Sunday, January 4, 2009

Farewell, My Lovely by Raymond Chandler

Farewell, My Lovely by Raymond Chandler
Pocket Book 212, Copyright 1940

"I like smooth shiny girls, hardboiled and loaded with sin."

My favorite Raymond Chandler novel. And of course there is more here than Philip Marlowe trying to get a lead on where Moose Malloy is hiding out and finding what became of little Velma. I've probably read "Farewell, My Lovely" more times than any other novel. And whenever I pick it up, I discover something in it that amazes me. This time it was Marlowe's interaction with the two main cops in the story. Detective Lieutenant Nulty is a sloppy, lazy, almost unhealthy homicide cop. He doesn't even leave his office in the 77th Street Division and depends on others to provide leads and services for him. Marlowe willingly helps him out, knowing he can use Nulty's name to benefit his investigation whenever an "official" question needs to be asked. For Marlowe, throwing Nulty a bone can do him some good, in the future he may need to cash in a little credit with the Hollywood Police Department.

Randall is the Los Angeles homicide cop assigned to the Lindsay Marriott murder. A professional all the way, he suspects Marlowe is withholding from him and he warns Marlowe to stay out of it. Later, Marlowe sort of goes through the back door looking into the Marriott murder as he discovers there was a connection between Marriott and the drunken Florian hag. The next time Marlowe and Randall meet, their relationship turns more respectful and the exchange of information is mutual. Of course, Marlowe has to first go through taking his "treatment" at Dr. Sonderborg's residence. The last chapter really captures Randall showing a high regard for Marlowe, as they meet and he tells of Velma's final fate.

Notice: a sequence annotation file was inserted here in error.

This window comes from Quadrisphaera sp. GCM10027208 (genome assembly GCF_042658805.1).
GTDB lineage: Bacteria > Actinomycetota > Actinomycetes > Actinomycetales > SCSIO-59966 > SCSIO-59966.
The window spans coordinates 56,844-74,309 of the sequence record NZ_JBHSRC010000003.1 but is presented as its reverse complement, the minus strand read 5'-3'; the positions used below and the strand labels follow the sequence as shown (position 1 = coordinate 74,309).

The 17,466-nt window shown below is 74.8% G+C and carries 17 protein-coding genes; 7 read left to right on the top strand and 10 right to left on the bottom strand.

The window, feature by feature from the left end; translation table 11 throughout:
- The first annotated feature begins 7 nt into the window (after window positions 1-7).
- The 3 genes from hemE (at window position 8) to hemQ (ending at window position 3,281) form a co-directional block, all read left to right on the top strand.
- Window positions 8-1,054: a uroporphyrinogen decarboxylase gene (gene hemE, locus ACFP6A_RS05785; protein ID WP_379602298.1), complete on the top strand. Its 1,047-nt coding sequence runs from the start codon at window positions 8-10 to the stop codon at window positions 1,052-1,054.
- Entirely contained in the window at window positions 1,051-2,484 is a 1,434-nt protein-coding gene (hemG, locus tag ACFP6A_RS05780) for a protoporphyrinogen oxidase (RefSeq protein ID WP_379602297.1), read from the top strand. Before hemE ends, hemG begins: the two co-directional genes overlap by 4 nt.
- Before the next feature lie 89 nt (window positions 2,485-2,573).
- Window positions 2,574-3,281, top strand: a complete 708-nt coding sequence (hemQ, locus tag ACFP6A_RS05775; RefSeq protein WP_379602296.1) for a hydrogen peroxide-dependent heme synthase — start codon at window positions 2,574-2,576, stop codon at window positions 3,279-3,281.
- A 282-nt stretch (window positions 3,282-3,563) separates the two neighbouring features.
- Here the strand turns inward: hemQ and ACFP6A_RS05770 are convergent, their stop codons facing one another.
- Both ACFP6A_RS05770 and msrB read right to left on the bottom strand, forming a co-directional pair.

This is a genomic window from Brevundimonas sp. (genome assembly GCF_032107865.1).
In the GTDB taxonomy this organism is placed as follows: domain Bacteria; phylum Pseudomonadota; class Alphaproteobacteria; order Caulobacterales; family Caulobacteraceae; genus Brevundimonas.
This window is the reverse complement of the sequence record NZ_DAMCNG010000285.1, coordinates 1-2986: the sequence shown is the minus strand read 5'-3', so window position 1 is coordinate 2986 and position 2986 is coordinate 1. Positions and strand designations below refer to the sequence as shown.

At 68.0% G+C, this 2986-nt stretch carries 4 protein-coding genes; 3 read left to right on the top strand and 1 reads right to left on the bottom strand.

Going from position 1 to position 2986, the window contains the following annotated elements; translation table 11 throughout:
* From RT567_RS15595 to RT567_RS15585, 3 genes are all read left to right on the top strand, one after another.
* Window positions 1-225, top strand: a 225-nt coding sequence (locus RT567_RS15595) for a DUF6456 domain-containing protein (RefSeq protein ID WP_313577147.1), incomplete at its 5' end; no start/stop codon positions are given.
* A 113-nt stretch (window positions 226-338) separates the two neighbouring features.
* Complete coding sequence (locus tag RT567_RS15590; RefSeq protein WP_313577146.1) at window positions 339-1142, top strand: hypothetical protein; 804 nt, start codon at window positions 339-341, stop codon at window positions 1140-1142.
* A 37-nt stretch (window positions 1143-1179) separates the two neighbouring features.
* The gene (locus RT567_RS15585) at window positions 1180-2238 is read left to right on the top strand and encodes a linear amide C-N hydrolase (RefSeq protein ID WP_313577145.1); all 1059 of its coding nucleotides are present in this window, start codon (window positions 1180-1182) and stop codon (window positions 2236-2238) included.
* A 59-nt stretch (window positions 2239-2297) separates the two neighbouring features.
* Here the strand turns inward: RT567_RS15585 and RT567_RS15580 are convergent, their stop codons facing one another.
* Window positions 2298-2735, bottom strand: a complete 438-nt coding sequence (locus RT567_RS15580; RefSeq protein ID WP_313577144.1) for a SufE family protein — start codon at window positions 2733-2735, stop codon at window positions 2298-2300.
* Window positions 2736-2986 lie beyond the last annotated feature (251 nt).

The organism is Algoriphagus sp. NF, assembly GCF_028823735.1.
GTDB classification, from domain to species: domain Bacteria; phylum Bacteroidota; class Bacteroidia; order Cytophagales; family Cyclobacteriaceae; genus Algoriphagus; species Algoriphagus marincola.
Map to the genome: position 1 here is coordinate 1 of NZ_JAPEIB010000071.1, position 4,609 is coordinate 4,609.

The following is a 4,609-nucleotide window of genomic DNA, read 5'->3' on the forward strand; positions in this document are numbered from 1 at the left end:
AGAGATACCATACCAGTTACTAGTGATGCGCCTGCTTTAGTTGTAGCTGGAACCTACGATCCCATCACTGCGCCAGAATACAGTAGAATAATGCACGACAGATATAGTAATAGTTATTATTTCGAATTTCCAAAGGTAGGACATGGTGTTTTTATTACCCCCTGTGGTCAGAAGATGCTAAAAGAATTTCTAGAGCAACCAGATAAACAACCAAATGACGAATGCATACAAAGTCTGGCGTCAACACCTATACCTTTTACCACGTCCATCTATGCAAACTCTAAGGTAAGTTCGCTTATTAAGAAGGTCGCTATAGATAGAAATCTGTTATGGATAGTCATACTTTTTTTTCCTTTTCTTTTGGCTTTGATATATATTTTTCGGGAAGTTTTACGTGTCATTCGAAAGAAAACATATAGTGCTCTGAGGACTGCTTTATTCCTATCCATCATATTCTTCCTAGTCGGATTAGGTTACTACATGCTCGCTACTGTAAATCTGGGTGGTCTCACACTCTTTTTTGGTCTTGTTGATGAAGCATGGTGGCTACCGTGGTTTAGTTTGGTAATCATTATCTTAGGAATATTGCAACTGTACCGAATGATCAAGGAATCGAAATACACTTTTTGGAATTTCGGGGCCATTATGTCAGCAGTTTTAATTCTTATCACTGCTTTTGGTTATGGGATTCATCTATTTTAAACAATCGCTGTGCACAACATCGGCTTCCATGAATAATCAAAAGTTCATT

Chandler also has Marlowe battling his share of corrupt cops. There are the two Bay City ones who sap him and take him to Dr. Sonderberg. And the Bay City police chief is in politically with the racketeer Brunette. But then there is the ex-cop Red Norgaard who takes a great risk to ferry Marlowe to the gambling ship Montecito. He is so mysterious and likable, that Marlowe sees a bit of himself in Red. Chandler must of liked the character also because in the end he gets his job back on the police force.

Good ones or bad ones, when it came to a P.I.'s interaction with cops, no one wrote them better than Raymond Chandler. It's just another magnet the draws you into a Philip Marlowe novel.

"After a little while I felt a little better, but very little. I needed a drink, I needed a lot of life insurance, I needed a vacation, I needed a home in the country. What I had was a coat, a hat and a gun. I put them on and went out of the room."

Raymond Chandler's novels are not just enjoyable to read, they are a privilege to read.


Abe Lucas said...

Absolutely agree. I could have written your post to the letter! FML is the Chandler I read once a year and has-- for better or worse-- glamorized 1940 Los Angeles like no other novel. Though I will admit that Lady in the Lake has gained some in terms of favorite Marlowe.

Always preferred The Long Goodbye's interrogation "scene", though.

Happy New Year.

Anonymous said...

If I were backed into a corner and forced to name my favorite mystery writer it would be Raymond Chandler. I've read his novels several times and except for his last one, Playback, they are all excellent. Plus his influence on other writers is still ongoing. Chandler is the best of the best.

Gary Dobbs/Jack Martin said...

Love the first edition printed on the blog - I've got several editions of this book myself. The earliest being dated 1970 and showing a great bogart like image.

pattinase (abbott) said...

That cover is gorgeous. Reading the Judith Freeman book The Long Embrace right now.

OlmanFeelyus said...

You know I used to really love Chandler. Up until Westlake's Parker series (which utterly blew my mind and changed everything), he was my favorite detective author. A lot of people "in the know" seemed to speak much more highly of Hammet, with a sense that he was the true hard-boiled author of the two.

I'm finally starting to see that I may agree with that view. I think when you are younger, Chandler's rich prose and hilarious comebacks resonate more than the dry intensity of Hammett. And nothing can match Chandler's dark, misanthropic passages on normal people and their pathetic, desperate lives.